Book Reviews

  • Colorless Tsukuru Tazaki and His Years of Pilgrimage by Haruki Murakami (Knopf, 2014)

    By Karina Corona

    Haruki Murakami is a man of incredible talent. With 19 titles and translated into 50 languages, this Japanese writer is considered by some to be one of the leaders in postmodern literature. 

    As a twenty-something college student living in a major U.S. city, I already know what you’re thinking dear reader. You’re thinking, "Murakami? Is this another review on Norwegian Wood?" To this, I have the following to say: um, Norwegian Wood is a wonderful book that deals with the many dimensions of personal trauma and recovery and no, this review is actually on Colorless Tsukuru Tazaki and His Years of Pilgrimage.  

    Right from the first line, Murakami captures the reader and pulls them into the story of Tsukuru Tazaki, a 36-year-old railroad engineer living in Tokyo. Following a traumatic event that took place during his sophomore year in college, Tsukuru is left emotionally crippled and exiled from the only friends he’s ever known. With nothing but the thought of dying keeping him company, Tsukuru almost reaches the point of no return before deciding to revisit his past and get an answer to the question which left him restless for nearly 16 years: Why?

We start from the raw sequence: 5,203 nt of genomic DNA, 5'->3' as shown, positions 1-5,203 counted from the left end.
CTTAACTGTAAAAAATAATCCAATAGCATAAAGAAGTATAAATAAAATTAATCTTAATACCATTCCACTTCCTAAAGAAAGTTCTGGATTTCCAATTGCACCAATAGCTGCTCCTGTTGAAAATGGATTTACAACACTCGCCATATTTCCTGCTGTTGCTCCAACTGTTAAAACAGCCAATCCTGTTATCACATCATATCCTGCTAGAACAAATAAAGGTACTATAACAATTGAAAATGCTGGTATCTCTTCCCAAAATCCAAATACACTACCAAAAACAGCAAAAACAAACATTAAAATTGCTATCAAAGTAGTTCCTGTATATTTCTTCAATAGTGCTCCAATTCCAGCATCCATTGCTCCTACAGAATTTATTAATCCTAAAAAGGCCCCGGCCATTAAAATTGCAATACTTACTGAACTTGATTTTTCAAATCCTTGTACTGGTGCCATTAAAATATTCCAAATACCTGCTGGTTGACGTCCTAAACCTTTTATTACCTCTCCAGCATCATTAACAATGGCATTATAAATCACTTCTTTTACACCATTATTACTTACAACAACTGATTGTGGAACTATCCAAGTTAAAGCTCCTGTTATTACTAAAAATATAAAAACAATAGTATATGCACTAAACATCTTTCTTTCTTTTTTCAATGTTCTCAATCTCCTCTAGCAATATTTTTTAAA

The wonder of Murakami's writing is in the detail of his characters. For example, Tsukuru translates to “to make or build” and his surname, Tazaki, contains no color or symbol which sets him apart from the group of friends he is later exiled from as all of their sur names contain sort of relation to a specific color—a detail that is unrelated to his exile, yet meaningful nonetheless. In addition to the classic Murakami style, there is a mysterious character involved and a plot twist even sharper than his character development. 

    While some may argue that each Murakami novel is alike, I will argue that that very thing is the beauty behind his writing. To take a story and mold it in a way that is consistent and universal but still keep true to the individuality of the story and its characters is what keeps me and the millions of other Murakami readers coming back for more.   

  • The Extraordinary Journey of the Fakir who got Trapped in an Ikea Wardrobe by Romain Puértolas (Knopf, 2015)

    By Emma LaSaine